Artist: Dan Auerbach
Title: Waiting on a Song
Genre: Roots Rock
Release Date: June 2, 2017
Length: 33 min.
Label: Easy Eye Sound
Producer: Dan Auerbach
Personnel: Dan Auerbach (lead vocals, guitars, bass, percussion, Mellotron), Gene Chrisman (drums), Jeffrey Clemens (drums, percussion), Roy Agee (trombone), Matt Combs (strings), Jerry Douglas (dobro), Leisa Hans (backing vocals), Steve Herrmann (trumpet), Chris St. Hilaire (drums), Kenny Malone (drums, marimba, percussion, vibraphone), Pat McLaughlin (acoustic guitar, mandola, backing vocals), Leon Michels (horn), Russ Pahl (acoustic, electric, resonator, and steel guitars; sitar), Heather Rigdon (backing vocals), Dave Roe (bass), Dennis Solee (flute, saxophone), Kenny Vaughan (guitars), Ashley Wilcoxson (backing vocals), and Bobby Wood (chimes, glockenspiel, organ, piano, vibraphone, backing vocals)
Special Guests: Mark Knopfler (rhythm guitar on “Shine On Me”) and Duane Eddy (electric guitar on “Livin’ In Sin” and “King of a One Horse Town”)

Dan Auerbach’s last solo album release, his debut, was Keep It Hid in 2009, right as the spotlight for Dan Auerbach’s main band, The Black Keys, began to shine at its brightest. Because of this, Keep It Hid was a breather for Auerbach, not a focused project. 2017, on the other hand, finds the Black Keys in the midst of some time off, so Auerbach has a bit more freedom to develop a proper album. If you, like me, are a Black Keys fan, you may have hoped you could take solace in Auerbach’s new solo project in light of the Black Keys’ hiatus. Nevertheless, Waiting on a Song is not as much like Auerbach’s Black Keys’ material as I thought it would be.

Sure, Dan brings with him his now-refined ability to write and perform catchy, fun, retro tunes, but the Black Keys foundation is and always has been the blues. Whether the guys are playing regular blues rock, garage rock, or psychedelic influenced material, the blues foundation of such old-timers as Howlin’ Wolf and Robert Johnson always remains intact. Auerbach’s little project over here is different. It is almost completely a charming tribute to the country, soul, and rock ‘n’ roll of the ’60s and ’70s, plus some of that period’s folk rock.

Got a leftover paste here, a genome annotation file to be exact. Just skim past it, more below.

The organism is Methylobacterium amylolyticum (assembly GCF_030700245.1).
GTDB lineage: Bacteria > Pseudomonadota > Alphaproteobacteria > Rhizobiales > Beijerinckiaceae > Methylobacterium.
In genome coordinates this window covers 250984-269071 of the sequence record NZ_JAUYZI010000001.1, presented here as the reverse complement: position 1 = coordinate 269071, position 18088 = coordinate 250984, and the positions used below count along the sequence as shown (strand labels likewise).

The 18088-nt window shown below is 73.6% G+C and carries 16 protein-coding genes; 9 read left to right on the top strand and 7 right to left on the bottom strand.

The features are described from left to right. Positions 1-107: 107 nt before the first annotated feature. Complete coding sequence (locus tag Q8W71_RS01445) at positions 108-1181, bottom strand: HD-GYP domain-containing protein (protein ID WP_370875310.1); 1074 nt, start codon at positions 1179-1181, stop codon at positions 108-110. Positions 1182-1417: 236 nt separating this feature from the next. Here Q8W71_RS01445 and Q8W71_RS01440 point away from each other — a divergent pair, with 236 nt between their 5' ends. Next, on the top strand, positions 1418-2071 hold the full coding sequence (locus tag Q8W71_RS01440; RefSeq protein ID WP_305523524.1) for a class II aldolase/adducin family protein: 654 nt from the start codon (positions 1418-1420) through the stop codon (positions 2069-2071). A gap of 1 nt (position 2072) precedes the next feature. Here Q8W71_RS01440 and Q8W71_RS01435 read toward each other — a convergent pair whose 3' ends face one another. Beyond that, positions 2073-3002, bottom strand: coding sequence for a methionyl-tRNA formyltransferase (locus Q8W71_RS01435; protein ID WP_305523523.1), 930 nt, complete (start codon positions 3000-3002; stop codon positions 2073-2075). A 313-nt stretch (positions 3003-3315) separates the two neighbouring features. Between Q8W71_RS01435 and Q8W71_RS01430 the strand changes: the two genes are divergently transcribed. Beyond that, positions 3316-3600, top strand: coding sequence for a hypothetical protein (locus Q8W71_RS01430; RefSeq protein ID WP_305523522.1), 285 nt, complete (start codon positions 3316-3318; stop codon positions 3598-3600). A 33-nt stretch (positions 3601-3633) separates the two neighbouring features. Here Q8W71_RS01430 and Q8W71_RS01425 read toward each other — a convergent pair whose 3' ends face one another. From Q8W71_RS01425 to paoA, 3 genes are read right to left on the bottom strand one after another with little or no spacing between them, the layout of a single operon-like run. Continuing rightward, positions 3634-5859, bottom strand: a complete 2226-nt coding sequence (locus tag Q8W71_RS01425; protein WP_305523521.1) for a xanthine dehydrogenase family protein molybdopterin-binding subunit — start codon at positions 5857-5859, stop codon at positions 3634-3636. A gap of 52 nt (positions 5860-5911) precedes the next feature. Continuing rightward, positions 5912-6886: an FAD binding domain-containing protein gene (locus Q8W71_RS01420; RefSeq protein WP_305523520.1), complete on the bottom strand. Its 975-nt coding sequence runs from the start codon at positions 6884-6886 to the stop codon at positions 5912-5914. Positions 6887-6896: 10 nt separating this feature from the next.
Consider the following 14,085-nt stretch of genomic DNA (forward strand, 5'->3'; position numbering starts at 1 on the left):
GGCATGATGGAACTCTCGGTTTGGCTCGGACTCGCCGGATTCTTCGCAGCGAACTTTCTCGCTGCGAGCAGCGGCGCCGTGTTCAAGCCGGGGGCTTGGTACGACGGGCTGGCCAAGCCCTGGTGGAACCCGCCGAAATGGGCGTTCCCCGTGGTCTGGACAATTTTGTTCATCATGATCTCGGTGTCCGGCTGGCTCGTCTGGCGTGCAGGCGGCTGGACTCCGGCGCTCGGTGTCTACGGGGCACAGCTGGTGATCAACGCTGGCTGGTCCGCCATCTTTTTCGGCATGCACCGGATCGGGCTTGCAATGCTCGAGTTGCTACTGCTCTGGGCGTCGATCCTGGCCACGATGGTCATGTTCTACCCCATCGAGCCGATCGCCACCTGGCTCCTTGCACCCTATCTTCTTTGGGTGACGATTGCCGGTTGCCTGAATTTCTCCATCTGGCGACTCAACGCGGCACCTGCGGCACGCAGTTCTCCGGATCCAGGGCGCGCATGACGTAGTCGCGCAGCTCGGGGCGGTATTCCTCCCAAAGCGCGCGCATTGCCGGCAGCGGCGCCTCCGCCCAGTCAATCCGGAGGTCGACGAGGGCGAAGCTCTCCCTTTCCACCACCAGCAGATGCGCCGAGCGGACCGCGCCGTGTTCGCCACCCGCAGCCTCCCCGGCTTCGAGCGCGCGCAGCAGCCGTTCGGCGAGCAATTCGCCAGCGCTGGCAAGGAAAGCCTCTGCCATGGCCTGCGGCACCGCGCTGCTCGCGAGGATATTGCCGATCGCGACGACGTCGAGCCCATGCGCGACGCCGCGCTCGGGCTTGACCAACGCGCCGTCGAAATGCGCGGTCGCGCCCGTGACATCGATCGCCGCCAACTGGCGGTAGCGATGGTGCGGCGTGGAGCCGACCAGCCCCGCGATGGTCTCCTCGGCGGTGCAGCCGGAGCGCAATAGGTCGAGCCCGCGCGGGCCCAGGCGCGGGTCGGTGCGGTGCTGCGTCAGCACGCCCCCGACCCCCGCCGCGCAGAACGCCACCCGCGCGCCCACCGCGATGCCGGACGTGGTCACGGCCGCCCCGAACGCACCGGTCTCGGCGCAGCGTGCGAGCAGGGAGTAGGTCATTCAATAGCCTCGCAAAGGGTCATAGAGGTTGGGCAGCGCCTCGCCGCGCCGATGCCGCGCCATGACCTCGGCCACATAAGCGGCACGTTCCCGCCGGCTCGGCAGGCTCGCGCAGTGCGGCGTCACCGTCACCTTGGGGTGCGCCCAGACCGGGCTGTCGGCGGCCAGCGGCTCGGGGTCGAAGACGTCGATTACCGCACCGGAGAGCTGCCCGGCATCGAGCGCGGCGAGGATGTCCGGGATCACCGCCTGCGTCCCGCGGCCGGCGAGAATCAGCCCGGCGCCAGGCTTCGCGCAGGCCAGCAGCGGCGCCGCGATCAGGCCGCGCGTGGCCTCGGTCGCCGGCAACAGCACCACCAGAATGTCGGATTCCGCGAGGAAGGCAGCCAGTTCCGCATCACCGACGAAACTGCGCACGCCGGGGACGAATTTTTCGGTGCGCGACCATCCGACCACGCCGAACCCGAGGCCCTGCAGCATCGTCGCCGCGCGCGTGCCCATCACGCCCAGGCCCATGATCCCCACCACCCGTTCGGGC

Auerbach does that old-fashioned sound justice. You can hear touches of Auerbach’s work with Americana singer Ray LaMontagne here, as well as sonic references to such classic artists as Otis Redding, Bill Withers, Van Morrison, Electric Light Orchestra, T. Rex, The Guess Who, Simon & Garfunkel, The Band, Tom Petty, and the Traveling Wilburys. There’s also what sounds like a Bob Dylan reference on “King of a One Horse Town,” which would not be surprising, as Auerbach has expressed his respect for Dylan in the past.

I will be returning to this album, as I really enjoyed the entirety of the runtime, and I think you will enjoy it too. My favorite tracks are the title track, “King of a One Horse Town,” “Livin’ In Sin,” “Cherrybomb,” and “Stand by My Girl.” And it would be negligent of me not to mention some of the legends who I was excited to see had added to the nostalgic sound here: Duane Eddy of “Rebel Rouser” fame adds his deliciously twangy guitar to “Livin’ In Sin” and “King of a One Horse Town”; Mark Knopfler of Dire Straits helps out with rhythm duties on “Shine On Me”; Gene Chrisman joins in, a major studio musician – as a member of “The Memphis Boys” – at the famous American Sound Studio, the drummer on such iconic hits as Aretha Franklin’s “Respect,” Dusty Springfield’s “Son of a Preacher Man,” Elvis’s “Suspicious Minds,” Neil Diamond’s “Sweet Caroline,” and B.J. Thomas’s “Raindrops Keep Fallin’ On My Head”; Jerry Douglas, probably the most well-known dobro player of all time, brings his skillset; and others appear.

If you dislike the Black Keys, you very well may dislike this too, because Auerbach does bring to the project what some consider Black Keys weaknesses: simple, repetitive, straightforward, past-worshiping, throwback tunes. But those same characteristics are reasons I enjoy the Black Keys’ music, and though certainly applied differently on Waiting on a Song, I love that roots-iness.

Like Jack White, Auerbach – and Pat Carney – has done much in the past several years to keep rock and roll alive and relevant while also, somewhat, propelling it into the future. Waiting on a Song may linger just a bit too long in the past, but it’s still excellent. In many ways, Auerbach is today’s Mark Knopfler, or the closest to it we’re likely to see. Over the years, Auerbach has become an outstanding vocalist, multi-instrumentalist, singer-songwriter, and producer. All those traits are on superb display here.

I’m going to give Dan Auerbach’s Waiting on a Song an 82%.